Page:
A quintain (or quintet) is any poetic stanza that contains five lines, such as cinquain, tanka, limerick, gogyohka and pentastich, (What the heck are those last two about)? “YaDu” is a five-line poetic from Burma. My point is that lots of poems fall into the “five –line” category, as well as free verse and blank verse (yes, those are different from each other – we will cover those on another day).
But don’t go rushing off to write just yet – let’s explore this a bit:
Depending on which form of quintain you choose, it will have specific rules about rhyming (or not) and syllable or word count. And of course, it would still be considered a quintain/quintet if it had no form at all, other than being five lines long. A quintain can be a stand-alone poem of 5 lines or you can string along several 5-line stanzas to create a longer poem. Thus far, we have already done one version of a cinquain as well as a tanka poem. However, as long as it has only five lines, your poem would be classified as a “quintain.” So, all cinquains, tanka, and limericks are quintains but not all quintains are cinquains, tanka, or limericks. J
I haven’t used “quintain” as a specific form in this yearly challenge (other than some of the poems we have used have contained 5 lines), so I have yet to create my own poem as an example. So, feel free to use one we have already done (cinquain or tanka) or just create any poem, about anything but keep your poem (or each stanza) to five lines.
Wow – freedom!! (Which could be seen as making things easier or harder depending on which way your creative juices are flowin’ today).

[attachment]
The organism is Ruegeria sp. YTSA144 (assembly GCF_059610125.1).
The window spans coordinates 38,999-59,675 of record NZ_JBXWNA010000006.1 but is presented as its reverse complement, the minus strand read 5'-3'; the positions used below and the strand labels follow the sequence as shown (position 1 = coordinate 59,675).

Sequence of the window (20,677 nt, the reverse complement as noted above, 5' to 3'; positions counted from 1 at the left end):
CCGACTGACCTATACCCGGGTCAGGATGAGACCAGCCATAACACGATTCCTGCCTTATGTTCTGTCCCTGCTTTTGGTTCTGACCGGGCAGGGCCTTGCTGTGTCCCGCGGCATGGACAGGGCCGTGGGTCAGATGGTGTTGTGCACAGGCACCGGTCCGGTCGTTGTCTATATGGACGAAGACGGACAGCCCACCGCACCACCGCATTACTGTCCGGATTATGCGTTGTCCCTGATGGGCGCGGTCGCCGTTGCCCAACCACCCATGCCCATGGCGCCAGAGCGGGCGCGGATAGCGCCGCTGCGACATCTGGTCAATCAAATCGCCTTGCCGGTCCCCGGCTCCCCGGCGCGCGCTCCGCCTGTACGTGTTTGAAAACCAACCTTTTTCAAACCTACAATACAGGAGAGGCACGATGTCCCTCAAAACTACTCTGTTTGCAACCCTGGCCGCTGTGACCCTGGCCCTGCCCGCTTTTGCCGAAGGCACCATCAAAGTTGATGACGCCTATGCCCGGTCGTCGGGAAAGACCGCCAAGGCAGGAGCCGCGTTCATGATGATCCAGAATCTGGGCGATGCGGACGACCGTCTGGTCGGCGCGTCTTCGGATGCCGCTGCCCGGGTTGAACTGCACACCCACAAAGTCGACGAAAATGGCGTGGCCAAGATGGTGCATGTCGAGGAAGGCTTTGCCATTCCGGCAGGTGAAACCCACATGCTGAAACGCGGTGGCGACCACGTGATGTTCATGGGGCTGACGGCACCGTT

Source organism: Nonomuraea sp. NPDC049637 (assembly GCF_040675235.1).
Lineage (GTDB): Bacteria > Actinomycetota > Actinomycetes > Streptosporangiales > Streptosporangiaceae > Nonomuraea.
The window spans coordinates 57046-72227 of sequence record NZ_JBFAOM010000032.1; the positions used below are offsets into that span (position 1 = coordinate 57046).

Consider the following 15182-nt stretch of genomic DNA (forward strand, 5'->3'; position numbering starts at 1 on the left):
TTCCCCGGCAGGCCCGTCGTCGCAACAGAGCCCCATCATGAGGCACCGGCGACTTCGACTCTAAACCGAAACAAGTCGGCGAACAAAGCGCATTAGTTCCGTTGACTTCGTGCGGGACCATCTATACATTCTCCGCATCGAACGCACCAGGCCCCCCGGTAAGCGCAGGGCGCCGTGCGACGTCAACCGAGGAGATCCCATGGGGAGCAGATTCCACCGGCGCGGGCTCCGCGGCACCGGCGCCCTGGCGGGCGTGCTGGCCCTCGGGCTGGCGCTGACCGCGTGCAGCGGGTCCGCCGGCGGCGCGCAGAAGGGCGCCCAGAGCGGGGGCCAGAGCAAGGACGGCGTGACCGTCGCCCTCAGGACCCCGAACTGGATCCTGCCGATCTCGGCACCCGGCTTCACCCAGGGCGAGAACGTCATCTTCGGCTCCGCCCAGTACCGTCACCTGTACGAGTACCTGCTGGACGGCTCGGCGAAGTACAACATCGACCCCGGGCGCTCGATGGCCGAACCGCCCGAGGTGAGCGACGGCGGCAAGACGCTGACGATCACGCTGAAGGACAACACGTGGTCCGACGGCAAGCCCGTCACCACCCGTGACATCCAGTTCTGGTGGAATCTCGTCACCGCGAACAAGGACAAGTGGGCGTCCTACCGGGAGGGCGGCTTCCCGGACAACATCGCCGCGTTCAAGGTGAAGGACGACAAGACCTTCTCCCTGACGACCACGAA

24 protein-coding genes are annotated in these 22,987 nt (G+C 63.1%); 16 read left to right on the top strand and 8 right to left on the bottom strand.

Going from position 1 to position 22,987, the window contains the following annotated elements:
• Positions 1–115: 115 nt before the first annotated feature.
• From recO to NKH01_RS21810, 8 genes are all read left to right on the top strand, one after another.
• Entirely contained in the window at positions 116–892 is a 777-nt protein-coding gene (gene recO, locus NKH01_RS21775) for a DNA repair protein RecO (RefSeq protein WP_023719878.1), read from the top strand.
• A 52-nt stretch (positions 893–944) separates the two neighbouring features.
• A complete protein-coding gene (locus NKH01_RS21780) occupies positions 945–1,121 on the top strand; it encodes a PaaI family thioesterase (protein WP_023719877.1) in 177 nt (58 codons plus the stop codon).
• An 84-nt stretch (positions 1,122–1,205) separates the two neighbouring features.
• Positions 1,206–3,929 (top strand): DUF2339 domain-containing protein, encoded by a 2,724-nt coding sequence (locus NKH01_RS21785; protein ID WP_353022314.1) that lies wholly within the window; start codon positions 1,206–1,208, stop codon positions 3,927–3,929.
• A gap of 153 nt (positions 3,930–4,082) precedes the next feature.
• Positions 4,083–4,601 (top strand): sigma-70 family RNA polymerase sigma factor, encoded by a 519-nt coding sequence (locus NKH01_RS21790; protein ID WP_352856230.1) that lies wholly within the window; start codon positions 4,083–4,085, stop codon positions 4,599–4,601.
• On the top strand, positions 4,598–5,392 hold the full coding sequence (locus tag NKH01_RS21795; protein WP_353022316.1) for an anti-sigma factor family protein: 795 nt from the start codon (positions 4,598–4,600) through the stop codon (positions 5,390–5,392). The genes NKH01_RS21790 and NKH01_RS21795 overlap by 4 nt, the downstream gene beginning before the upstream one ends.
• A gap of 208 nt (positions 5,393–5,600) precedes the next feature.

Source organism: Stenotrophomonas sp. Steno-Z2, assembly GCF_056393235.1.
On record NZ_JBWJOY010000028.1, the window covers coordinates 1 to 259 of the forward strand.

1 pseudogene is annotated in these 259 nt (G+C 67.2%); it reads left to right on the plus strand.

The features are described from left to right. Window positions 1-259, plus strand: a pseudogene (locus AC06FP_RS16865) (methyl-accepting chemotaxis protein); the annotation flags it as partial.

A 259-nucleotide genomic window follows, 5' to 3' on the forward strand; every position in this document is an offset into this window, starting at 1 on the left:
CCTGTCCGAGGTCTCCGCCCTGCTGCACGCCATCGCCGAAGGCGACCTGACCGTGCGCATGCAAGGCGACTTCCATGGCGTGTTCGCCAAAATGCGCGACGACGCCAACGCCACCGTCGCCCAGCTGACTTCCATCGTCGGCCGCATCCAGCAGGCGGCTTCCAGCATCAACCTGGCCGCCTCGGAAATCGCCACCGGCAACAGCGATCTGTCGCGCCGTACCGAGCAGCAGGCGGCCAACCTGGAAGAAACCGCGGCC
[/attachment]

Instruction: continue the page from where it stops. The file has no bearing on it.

If you want to check out some unique, rather specific poems of this type, here are some options:
Looking for some inspiration? I forgot to mention that this entire week (April 7-13, 2019) is National Library Week if that is anything you feel like centering your poem around. And today is National Pet Day (among a number of other “special days”) if that is something that works as a prompt for you.
Here is a pic of five elephants to remind you to use five lines (and maybe they will prove to be some inspiration). LOL
Okay – go create! I’ll be back tomorrow with another poetry form to try! Cheers!!
PLEASE REMEMBER ~ any poetry found on this blog, written by me, is my personal property and may not be used without my permission, other than sharing it as an example in a lesson or to read it to someone. The same goes for any poems that are shared in the comments of this blog or elsewhere online as a result of this challenge. They are the creative property of the person who writes them. These poems are their original work and no one may use them without their permission. It is understood that they own the copyright to them as soon as they post them. Thanks so much!
Also, if you choose to post your poems on your own blog ~ that’s awesome. But PLEASE don’t just copy and paste my daily instructions, but rather post your poem on your blog or your FB wall or wherever AND LINK BACK TO THIS BLOG POST for others to come here to read the instructions. I’ve spent considerable time researching the poetry forms and writing them up to share with you. Thanks for respecting my work.
Photo by “Christel” at Pixabay